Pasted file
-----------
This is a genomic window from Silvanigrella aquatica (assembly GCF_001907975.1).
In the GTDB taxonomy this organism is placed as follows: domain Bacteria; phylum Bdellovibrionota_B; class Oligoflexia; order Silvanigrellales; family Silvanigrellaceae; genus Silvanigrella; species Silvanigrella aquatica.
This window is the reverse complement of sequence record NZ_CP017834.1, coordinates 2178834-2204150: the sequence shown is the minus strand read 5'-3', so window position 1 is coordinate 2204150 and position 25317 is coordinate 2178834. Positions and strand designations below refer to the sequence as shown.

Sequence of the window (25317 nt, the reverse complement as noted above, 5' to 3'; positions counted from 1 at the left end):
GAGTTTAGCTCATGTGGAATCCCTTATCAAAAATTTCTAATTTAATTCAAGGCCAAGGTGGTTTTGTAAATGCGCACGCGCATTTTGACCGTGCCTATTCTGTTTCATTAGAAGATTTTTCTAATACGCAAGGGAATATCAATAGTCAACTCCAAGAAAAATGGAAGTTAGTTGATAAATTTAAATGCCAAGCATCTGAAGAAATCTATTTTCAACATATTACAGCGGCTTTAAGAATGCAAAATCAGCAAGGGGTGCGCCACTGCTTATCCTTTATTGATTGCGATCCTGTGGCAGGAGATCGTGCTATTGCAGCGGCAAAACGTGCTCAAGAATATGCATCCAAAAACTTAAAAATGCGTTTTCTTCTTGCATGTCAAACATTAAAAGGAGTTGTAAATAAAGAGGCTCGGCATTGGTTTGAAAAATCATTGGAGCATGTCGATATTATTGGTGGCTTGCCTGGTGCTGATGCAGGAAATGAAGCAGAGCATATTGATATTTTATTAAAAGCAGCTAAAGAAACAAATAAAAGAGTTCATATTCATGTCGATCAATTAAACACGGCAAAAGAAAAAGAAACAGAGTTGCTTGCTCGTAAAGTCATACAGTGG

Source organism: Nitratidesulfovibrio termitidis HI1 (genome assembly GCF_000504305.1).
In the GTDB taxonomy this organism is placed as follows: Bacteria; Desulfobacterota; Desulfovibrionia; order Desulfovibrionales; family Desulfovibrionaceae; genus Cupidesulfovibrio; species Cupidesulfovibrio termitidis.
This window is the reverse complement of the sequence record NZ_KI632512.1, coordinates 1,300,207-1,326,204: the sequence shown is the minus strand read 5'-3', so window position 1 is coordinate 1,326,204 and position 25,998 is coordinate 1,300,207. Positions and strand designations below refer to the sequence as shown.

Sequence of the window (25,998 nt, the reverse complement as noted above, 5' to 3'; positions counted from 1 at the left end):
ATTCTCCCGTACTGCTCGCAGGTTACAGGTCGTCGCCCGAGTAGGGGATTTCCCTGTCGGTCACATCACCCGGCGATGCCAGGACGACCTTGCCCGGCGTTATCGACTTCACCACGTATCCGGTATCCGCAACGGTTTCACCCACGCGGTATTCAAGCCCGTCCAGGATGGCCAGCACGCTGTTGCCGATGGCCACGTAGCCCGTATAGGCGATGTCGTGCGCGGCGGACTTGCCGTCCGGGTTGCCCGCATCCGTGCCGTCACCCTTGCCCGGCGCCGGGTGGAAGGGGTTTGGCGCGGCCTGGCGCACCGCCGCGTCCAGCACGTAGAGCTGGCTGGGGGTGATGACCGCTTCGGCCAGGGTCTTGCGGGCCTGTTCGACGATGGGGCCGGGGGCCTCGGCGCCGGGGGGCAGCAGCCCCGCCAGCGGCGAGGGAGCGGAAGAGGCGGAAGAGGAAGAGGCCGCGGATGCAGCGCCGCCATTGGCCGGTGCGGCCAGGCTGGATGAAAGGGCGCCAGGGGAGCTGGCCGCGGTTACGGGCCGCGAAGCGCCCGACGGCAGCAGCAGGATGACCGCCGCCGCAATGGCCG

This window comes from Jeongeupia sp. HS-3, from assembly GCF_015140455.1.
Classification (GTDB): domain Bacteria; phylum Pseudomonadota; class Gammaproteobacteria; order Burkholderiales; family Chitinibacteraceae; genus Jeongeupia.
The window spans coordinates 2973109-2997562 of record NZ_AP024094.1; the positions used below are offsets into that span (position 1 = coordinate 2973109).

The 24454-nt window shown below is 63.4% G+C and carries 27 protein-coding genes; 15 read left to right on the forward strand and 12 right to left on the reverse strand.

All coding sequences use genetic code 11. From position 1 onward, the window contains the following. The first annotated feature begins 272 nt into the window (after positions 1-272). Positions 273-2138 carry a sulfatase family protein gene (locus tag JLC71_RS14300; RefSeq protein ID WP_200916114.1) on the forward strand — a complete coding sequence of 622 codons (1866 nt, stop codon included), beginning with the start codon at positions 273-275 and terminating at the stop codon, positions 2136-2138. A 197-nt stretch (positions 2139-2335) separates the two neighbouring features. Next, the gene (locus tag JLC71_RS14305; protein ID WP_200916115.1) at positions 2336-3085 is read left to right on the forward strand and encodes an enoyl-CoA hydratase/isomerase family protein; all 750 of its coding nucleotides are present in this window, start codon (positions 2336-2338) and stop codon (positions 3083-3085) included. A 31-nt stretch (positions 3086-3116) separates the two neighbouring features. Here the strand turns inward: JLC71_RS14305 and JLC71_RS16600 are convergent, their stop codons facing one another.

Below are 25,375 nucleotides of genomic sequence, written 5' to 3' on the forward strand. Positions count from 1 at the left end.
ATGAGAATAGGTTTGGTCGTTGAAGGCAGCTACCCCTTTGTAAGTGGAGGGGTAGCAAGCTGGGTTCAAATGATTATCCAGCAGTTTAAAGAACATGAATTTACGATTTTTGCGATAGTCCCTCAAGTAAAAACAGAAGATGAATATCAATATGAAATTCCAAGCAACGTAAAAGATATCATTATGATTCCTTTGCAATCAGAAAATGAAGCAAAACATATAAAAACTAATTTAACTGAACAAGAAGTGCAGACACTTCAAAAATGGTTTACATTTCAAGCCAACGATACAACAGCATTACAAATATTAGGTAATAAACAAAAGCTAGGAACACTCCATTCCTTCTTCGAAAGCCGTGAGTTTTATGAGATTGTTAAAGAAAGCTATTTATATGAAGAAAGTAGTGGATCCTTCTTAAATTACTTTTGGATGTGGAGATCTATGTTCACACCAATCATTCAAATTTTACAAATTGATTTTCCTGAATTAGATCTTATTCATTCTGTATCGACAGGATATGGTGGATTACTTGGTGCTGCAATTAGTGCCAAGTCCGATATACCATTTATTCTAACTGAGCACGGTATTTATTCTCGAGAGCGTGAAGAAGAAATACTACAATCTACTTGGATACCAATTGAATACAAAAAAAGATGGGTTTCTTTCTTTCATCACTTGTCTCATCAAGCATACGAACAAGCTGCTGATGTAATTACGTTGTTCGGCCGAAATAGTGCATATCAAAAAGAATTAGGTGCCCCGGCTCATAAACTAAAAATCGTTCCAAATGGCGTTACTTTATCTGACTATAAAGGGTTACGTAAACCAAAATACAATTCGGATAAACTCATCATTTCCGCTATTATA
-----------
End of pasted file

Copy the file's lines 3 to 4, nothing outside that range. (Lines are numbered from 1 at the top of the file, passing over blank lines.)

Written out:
This window is the reverse complement of sequence record NZ_CP017834.1, coordinates 2178834-2204150: the sequence shown is the minus strand read 5'-3', so window position 1 is coordinate 2204150 and position 25317 is coordinate 2178834. Positions and strand designations below refer to the sequence as shown.

Sequence of the window (25317 nt, the reverse complement as noted above, 5' to 3'; positions counted from 1 at the left end):